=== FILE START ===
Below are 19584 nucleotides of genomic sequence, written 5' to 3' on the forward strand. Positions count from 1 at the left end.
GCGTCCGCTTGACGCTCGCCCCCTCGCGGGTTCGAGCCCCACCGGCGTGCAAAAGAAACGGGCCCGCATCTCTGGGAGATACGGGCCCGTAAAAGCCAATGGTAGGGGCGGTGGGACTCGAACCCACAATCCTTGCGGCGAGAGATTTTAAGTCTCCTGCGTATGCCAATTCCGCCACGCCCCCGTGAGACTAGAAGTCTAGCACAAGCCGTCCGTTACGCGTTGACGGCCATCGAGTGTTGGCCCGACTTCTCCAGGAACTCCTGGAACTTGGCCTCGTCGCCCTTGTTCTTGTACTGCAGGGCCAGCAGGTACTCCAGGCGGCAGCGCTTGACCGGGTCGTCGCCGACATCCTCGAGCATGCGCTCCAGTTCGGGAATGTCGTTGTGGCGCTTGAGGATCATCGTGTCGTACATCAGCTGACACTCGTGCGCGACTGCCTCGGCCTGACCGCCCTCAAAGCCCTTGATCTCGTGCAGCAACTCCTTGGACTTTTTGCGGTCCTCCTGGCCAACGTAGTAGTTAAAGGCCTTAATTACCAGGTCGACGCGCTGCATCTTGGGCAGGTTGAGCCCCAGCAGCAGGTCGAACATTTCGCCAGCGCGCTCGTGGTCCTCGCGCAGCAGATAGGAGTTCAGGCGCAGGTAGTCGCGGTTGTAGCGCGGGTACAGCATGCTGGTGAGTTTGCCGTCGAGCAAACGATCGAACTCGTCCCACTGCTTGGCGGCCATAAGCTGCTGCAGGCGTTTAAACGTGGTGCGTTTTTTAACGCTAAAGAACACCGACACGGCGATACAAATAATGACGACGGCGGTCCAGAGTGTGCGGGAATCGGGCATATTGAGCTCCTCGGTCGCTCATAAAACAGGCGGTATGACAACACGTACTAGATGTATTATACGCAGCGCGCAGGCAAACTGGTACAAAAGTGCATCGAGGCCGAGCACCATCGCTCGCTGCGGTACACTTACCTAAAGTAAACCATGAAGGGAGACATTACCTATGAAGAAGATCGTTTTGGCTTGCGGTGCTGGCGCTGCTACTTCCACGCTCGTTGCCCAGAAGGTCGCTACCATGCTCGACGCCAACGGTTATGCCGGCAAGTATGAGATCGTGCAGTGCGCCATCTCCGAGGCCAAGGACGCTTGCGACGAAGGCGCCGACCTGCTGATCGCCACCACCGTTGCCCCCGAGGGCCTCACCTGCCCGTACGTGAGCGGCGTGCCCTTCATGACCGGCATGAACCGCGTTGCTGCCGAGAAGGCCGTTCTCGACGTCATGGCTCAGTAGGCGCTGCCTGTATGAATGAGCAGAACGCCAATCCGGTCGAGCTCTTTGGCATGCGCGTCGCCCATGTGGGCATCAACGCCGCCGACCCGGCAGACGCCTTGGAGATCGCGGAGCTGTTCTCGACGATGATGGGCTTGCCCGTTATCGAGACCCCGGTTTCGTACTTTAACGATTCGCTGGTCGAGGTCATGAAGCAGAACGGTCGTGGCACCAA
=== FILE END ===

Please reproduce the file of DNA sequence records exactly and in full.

Below are 19584 nucleotides of genomic sequence, written 5' to 3' on the forward strand. Positions count from 1 at the left end.
GCGTCCGCTTGACGCTCGCCCCCTCGCGGGTTCGAGCCCCACCGGCGTGCAAAAGAAACGGGCCCGCATCTCTGGGAGATACGGGCCCGTAAAAGCCAATGGTAGGGGCGGTGGGACTCGAACCCACAATCCTTGCGGCGAGAGATTTTAAGTCTCCTGCGTATGCCAATTCCGCCACGCCCCCGTGAGACTAGAAGTCTAGCACAAGCCGTCCGTTACGCGTTGACGGCCATCGAGTGTTGGCCCGACTTCTCCAGGAACTCCTGGAACTTGGCCTCGTCGCCCTTGTTCTTGTACTGCAGGGCCAGCAGGTACTCCAGGCGGCAGCGCTTGACCGGGTCGTCGCCGACATCCTCGAGCATGCGCTCCAGTTCGGGAATGTCGTTGTGGCGCTTGAGGATCATCGTGTCGTACATCAGCTGACACTCGTGCGCGACTGCCTCGGCCTGACCGCCCTCAAAGCCCTTGATCTCGTGCAGCAACTCCTTGGACTTTTTGCGGTCCTCCTGGCCAACGTAGTAGTTAAAGGCCTTAATTACCAGGTCGACGCGCTGCATCTTGGGCAGGTTGAGCCCCAGCAGCAGGTCGAACATTTCGCCAGCGCGCTCGTGGTCCTCGCGCAGCAGATAGGAGTTCAGGCGCAGGTAGTCGCGGTTGTAGCGCGGGTACAGCATGCTGGTGAGTTTGCCGTCGAGCAAACGATCGAACTCGTCCCACTGCTTGGCGGCCATAAGCTGCTGCAGGCGTTTAAACGTGGTGCGTTTTTTAACGCTAAAGAACACCGACACGGCGATACAAATAATGACGACGGCGGTCCAGAGTGTGCGGGAATCGGGCATATTGAGCTCCTCGGTCGCTCATAAAACAGGCGGTATGACAACACGTACTAGATGTATTATACGCAGCGCGCAGGCAAACTGGTACAAAAGTGCATCGAGGCCGAGCACCATCGCTCGCTGCGGTACACTTACCTAAAGTAAACCATGAAGGGAGACATTACCTATGAAGAAGATCGTTTTGGCTTGCGGTGCTGGCGCTGCTACTTCCACGCTCGTTGCCCAGAAGGTCGCTACCATGCTCGACGCCAACGGTTATGCCGGCAAGTATGAGATCGTGCAGTGCGCCATCTCCGAGGCCAAGGACGCTTGCGACGAAGGCGCCGACCTGCTGATCGCCACCACCGTTGCCCCCGAGGGCCTCACCTGCCCGTACGTGAGCGGCGTGCCCTTCATGACCGGCATGAACCGCGTTGCTGCCGAGAAGGCCGTTCTCGACGTCATGGCTCAGTAGGCGCTGCCTGTATGAATGAGCAGAACGCCAATCCGGTCGAGCTCTTTGGCATGCGCGTCGCCCATGTGGGCATCAACGCCGCCGACCCGGCAGACGCCTTGGAGATCGCGGAGCTGTTCTCGACGATGATGGGCTTGCCCGTTATCGAGACCCCGGTTTCGTACTTTAACGATTCGCTGGTCGAGGTCATGAAGCAGAACGGTCGTGGCACCAA